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At a time when InsurTechs face major headwinds and incumbent insurers benefit from market tailwinds, it’s time for the traditional insurers to make bold strategic moves, McKinsey partners said in a December 2022 article.

Today’s market dynamics “have effectively turned the tables,” wrote Doug McElhaney and Jason Ralph in their article, “Opportunities for insurers in a rapidly shifting insurtech market.”

After reviewing the plummeting valuation figures for a cohort of InsurTechs—with September 2022 values of P/C InsurTechs Root, Hippo and Lemonade, for example, all down around 90 percent from all-time highs, and Duck Creek down 80 percent—the authors note the promising conditions facing incumbents. In particular, rising interest rates and hard markets are buoying traditional carriers, they wrote noting that in the prior decade incumbents struggled to earn their cost of capital.

Drawing from learnings derived from a study of all types of public companies in the wake of the 2007–08 financial crisis, the McKinsey article notes that a performance gap between winners and the losers grew wider in the immediate aftermath of the crisis and into the next decade. The winners, referred to by the authors as “resilients,” made “fast, decisive moves on productivity” during the downturn and pursued M&A strategies, including proactive divestments and acquisitions to reshape portfolios.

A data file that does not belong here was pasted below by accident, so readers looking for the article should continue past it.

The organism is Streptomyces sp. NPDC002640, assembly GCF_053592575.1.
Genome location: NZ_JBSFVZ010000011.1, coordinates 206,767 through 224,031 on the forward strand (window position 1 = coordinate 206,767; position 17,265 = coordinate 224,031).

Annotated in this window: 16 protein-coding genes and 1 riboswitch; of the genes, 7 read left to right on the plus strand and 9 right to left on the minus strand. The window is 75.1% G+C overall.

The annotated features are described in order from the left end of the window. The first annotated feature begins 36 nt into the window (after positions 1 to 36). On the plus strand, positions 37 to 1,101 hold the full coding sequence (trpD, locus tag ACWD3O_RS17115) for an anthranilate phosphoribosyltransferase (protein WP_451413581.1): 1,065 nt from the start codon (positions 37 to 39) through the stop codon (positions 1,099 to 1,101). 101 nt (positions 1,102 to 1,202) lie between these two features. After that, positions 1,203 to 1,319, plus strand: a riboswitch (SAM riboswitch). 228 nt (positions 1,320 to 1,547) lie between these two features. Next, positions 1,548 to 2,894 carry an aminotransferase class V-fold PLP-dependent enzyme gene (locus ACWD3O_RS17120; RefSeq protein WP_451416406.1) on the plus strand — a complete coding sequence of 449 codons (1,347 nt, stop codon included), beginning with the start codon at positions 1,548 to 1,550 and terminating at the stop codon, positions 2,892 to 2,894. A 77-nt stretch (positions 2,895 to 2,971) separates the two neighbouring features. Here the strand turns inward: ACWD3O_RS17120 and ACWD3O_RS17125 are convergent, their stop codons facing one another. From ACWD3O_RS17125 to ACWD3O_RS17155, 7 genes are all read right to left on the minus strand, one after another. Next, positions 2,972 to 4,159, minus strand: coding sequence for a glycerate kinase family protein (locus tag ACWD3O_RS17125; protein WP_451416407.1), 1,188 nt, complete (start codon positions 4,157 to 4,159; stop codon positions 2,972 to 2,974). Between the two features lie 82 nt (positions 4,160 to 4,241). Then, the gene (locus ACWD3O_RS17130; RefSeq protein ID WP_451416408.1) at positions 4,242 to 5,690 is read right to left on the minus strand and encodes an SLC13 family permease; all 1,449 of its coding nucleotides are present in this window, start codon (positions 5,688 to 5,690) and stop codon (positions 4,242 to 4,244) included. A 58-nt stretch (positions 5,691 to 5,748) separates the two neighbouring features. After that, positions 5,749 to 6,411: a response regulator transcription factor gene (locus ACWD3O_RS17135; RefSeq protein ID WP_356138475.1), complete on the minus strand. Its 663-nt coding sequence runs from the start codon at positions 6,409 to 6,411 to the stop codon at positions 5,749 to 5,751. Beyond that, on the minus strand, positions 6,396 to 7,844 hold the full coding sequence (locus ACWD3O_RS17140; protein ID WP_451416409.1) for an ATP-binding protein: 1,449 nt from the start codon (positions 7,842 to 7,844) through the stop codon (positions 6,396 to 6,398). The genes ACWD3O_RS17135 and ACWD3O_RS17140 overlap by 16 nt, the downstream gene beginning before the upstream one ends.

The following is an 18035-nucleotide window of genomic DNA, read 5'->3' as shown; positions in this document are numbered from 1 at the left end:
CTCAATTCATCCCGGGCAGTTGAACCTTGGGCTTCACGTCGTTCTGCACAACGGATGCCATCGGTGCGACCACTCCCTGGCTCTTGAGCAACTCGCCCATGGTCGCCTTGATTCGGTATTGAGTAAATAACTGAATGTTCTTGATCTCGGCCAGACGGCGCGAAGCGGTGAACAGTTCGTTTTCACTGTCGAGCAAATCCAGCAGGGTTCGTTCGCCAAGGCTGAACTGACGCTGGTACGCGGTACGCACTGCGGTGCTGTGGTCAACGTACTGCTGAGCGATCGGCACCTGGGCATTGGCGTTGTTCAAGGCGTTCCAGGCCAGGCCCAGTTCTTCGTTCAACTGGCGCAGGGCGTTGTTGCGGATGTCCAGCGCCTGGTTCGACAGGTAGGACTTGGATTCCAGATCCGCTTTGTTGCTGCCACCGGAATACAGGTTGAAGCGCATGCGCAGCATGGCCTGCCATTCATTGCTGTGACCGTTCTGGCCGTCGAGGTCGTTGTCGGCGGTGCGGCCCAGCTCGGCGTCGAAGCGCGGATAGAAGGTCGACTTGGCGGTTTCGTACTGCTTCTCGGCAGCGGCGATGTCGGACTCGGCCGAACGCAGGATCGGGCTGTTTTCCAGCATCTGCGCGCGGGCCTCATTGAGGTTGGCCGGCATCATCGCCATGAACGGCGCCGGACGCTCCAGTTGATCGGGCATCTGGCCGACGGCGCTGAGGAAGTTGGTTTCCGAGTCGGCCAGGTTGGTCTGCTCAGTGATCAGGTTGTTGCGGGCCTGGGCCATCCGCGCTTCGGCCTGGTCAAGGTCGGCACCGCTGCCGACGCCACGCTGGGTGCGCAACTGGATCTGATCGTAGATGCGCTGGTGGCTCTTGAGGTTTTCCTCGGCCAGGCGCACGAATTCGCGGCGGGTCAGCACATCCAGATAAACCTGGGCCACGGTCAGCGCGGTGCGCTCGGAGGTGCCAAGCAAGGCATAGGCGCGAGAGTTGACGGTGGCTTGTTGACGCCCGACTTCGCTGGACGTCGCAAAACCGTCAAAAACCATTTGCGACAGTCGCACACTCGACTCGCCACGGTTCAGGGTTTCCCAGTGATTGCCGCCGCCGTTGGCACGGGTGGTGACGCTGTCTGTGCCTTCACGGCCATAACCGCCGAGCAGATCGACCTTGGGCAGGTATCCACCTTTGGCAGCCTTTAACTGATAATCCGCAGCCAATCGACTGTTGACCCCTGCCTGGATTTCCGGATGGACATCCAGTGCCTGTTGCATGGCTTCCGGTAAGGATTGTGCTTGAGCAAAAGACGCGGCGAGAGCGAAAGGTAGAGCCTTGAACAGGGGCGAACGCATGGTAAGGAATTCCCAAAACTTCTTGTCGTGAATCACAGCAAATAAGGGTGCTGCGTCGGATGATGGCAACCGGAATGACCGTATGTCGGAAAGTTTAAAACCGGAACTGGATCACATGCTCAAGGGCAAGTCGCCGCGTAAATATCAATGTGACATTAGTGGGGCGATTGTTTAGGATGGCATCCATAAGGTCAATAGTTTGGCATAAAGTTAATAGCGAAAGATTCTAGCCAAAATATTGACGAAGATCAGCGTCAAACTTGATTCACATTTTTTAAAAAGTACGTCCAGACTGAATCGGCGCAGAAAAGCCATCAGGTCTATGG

For insurers specifically, the McKinsey partners point to talent and technology acquisitions as ways to boldly support business-building strategies and capitalize on valuation pressures of InsurTechs.

There are opportunities now to transform talent structures by attracting more digital and analytical talent that was initially drawn in the direction of InsurTechs. As those InsurTechs are forced to downsize and as their valuations sink, “acqui-hire” possibilities may also emerge, the article suggests, referring to the prospect of acquiring a company to recruit its staff.

In terms of tech, the article advises incumbents to “be aggressive in procurement.” Noting that InsurTechs have moved away from initial ambitions of being disruptive toward new goals of becoming cooperative partners with existing carriers—”63 percent of InsurTechs enable the value chain and cooperate” by McKinsey’s count—the headwinds facing InsurTechs now also work in favor of incumbents. Specifically, since InsurTechs are facing both a scarcity of capital and an urgency to deliver profitable results, “insurers could have their strongest negotiating position in years with many of their current digital and technology vendors,” the article says.